Kevin Maxen

Kevin Maxen started his first Pride Month as an out gay man with a poignant message about his life-changing experiences over the last year.

And he closed it with a great day at the marquee Pride celebration in the U.S.!

The Jacksonville Jaguars strength coach, who made history when he publicly came out last summer, marched Sunday in the NYC Pride Parade along with his adorable boyfriend, Nicholas Garcia. They were wearing “Football For Everyone” shirts, which signify the NFL’s dedication to inclusion.

“A full day of pride  #pride🌈,” Maxen posted on Instagram, to the tune of nearly 1,000 “likes” Monday afternoon.

His photo dump included shots from the parade, as well as a dance party! Kevin looks great in his rainbow bandana and patterned pants… he is practically beaming!

In his Pride 50 interview, Maxen said June is a great time to reflect on the evolution of the sports world. “I think just a time to appreciate some of the changes that are going on in sports,” he said. “Not just my own story, but there’s been a ton of good stories to share just throughout this past year. I think that’s exciting.”

Personifying that shift, NFL commissioner Roger Goodell granted Outsports an interview this Pride season, along with NBA commissioner Adam Silver, MLB commissioner Rob Manfred and MLS commissioner Dan Garner.

Over the last several years, Goodell, who has a gay brother, has made LGBTQ+ inclusion a priority for the NFL. The league has more out active and retired athletes–at least 16–than the NBA, MLB, NHL and MLS. There are also multiple out league execs, including senior vice president of labor finance Christine Vicari and senior DEI director Sam Rapoport.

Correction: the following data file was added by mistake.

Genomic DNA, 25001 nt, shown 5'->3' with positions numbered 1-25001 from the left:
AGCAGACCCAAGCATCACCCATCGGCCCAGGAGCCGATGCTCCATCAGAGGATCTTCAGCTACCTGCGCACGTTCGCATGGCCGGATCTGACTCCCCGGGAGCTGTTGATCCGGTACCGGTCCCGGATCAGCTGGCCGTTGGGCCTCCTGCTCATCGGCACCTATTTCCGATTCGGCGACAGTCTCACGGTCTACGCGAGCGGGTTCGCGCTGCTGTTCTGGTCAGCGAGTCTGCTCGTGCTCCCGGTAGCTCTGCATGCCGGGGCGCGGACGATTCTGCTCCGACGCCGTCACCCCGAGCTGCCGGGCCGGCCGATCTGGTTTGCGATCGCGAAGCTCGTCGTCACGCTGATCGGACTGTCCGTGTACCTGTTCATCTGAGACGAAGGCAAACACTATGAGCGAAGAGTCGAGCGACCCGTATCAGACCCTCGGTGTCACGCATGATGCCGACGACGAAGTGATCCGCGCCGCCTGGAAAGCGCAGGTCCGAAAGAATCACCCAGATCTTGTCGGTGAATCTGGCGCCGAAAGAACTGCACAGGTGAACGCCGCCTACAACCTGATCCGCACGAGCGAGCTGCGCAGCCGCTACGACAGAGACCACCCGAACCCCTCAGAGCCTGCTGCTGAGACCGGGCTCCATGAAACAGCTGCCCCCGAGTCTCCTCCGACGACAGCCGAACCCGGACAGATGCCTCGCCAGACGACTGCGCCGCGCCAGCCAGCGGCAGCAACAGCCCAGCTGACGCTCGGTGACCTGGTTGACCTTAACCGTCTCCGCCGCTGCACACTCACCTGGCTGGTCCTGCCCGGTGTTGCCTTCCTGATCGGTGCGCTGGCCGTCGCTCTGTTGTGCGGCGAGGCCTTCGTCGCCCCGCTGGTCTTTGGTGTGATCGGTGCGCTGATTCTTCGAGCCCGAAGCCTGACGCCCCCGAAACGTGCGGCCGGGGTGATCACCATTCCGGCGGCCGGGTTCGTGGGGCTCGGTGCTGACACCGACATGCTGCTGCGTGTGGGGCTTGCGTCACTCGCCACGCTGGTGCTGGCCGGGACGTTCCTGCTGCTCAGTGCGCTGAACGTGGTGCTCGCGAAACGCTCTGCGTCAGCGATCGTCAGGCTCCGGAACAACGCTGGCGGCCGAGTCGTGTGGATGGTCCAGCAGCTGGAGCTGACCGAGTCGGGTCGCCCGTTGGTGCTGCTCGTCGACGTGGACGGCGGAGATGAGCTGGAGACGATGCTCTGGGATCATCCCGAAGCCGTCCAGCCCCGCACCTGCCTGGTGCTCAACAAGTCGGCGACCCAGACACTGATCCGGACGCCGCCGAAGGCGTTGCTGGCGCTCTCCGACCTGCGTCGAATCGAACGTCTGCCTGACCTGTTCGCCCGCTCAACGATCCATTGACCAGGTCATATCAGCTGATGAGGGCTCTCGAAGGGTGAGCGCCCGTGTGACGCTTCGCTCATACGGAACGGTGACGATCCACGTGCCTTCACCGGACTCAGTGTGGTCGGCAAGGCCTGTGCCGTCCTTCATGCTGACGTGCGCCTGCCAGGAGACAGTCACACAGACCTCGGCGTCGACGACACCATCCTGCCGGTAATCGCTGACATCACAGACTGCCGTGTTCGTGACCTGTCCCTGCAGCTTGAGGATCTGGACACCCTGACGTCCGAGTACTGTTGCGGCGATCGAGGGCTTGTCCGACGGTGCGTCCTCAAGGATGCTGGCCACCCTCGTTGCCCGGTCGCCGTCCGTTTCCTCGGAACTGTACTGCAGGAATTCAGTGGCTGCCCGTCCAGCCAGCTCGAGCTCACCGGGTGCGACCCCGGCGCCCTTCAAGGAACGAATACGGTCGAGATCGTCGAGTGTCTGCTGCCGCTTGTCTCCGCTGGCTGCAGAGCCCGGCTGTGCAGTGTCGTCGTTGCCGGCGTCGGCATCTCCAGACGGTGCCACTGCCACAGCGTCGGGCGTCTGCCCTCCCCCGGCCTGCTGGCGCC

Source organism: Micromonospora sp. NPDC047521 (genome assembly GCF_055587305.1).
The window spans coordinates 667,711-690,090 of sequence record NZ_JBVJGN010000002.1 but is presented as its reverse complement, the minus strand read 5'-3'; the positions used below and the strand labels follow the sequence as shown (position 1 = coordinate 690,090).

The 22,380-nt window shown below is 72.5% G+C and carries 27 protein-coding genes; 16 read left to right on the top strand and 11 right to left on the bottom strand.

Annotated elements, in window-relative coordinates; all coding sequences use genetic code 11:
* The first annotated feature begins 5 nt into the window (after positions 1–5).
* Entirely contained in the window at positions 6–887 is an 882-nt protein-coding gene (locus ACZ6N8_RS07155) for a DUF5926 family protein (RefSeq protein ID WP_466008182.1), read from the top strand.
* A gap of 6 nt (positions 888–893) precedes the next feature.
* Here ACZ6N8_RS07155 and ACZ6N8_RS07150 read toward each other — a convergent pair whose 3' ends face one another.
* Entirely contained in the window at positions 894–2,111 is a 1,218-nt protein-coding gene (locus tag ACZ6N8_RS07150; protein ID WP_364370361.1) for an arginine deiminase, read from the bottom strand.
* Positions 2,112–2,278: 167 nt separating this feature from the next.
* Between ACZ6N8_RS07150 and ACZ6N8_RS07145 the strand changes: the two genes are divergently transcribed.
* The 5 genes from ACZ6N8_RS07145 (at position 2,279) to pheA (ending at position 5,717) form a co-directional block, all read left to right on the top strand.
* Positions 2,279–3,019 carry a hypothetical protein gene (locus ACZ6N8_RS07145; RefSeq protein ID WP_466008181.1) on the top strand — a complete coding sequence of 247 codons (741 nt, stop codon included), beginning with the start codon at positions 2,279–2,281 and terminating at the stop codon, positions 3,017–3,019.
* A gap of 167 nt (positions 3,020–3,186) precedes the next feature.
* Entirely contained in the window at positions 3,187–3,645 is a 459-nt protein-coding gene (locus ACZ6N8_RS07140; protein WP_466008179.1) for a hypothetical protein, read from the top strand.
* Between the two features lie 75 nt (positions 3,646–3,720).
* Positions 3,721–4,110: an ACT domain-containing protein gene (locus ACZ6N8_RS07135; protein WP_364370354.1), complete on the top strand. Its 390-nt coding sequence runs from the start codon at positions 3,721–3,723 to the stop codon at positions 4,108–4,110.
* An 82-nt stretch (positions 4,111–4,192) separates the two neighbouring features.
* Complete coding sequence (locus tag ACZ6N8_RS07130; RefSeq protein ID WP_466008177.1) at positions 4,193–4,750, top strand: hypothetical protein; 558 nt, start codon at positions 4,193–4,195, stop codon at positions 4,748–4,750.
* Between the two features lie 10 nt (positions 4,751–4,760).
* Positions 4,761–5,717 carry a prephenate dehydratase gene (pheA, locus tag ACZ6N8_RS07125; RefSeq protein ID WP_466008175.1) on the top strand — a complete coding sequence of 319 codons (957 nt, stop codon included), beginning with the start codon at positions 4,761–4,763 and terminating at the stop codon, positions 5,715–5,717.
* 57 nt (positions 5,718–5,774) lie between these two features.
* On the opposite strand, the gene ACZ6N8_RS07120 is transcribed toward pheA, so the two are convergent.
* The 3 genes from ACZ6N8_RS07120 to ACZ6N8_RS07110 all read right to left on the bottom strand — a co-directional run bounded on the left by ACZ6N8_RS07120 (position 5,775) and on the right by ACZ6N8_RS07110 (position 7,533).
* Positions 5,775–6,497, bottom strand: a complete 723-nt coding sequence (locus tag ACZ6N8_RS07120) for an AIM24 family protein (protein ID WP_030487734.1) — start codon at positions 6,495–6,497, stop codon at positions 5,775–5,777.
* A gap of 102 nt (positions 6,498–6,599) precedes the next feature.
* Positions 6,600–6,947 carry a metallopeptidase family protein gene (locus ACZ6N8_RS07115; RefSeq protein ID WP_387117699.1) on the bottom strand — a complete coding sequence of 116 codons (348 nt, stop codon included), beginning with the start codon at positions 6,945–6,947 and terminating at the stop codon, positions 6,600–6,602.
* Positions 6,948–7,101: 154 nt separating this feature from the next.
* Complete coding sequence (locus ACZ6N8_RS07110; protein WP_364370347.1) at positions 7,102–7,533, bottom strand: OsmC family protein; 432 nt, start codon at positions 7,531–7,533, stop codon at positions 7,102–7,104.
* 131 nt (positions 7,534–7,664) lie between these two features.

When Carl Nassib publicly came out as gay in June 2021, the NFL partnered with The Trevor Project, and has donated hundreds of thousands of dollars to the LGBTQ+ organization.

Goodell promises he will always support queer people in the NFL, from the front offices to the sidelines. “Both publicly and privately, I’ve made clear that if any member of the NFL family comes out, we will have their back,” he said.

That’s not a hypothetical. Maxen, the first out male coach in league history, says he’s felt nothing but support since his big announcement.

“Just interactions in the organization, that’s been really impressive. We’re very lucky. Our owner, Mr. [Shad] Khan, is incredible,” he said. “He reached out immediately  when the story first came out.”

While Maxen was closeted, he feared coming out would ruin his relationships across the football world. But one year later, he can say nothing has changed… except for one big variable. He can finally be himself.

“It just shows, you develop relationships with people, and you have no reason to have any issues with it. It’s been really special,” he said.

For Maxen, one of the most special aspects of being out is the ability to truthfully introduce his bf to co-workers and peers. The two met when Maxen was coaching at Vanderbilt, and there was an instant connection.

Maxen told Men’s Health his feelings towards Nick were the catalyst that prompted him to live his truth.

“When I met him, I knew I had to come out,” he said. “I had always suspected I would meet the right person and that would be the reason I would come out. I knew that this was someone I wanted to have not only in my life, but to have around the people I love as well.”

Now out in the open, Maxen feels like he can finally reveal his entire personality… not just how he presents himself as a strength coach.

“It’s great. It shows a different side of me personally,” he said. “I think sometimes I can come off as a little quiet and reserved.  I think a lot of people say, ‘Kevin’s a strength coach. He’s in the weight room all the time. That’s his lifestyle.’ To see that other side, I think is important. It shows you’re a real human being with emotions. That’s been pretty cool.”

With some well deserved downtime before NFL training camps begin later this summer, Maxen promises to keep enjoying his wonderful gay life.

“[I’m] just having a lot of confidence in myself, and not changing based on who I’m around,” he said. “Just being Kev the best that Kev can be. I think that’s something that all queer people kind of encompass: that special power of, ‘I am who I am.'”

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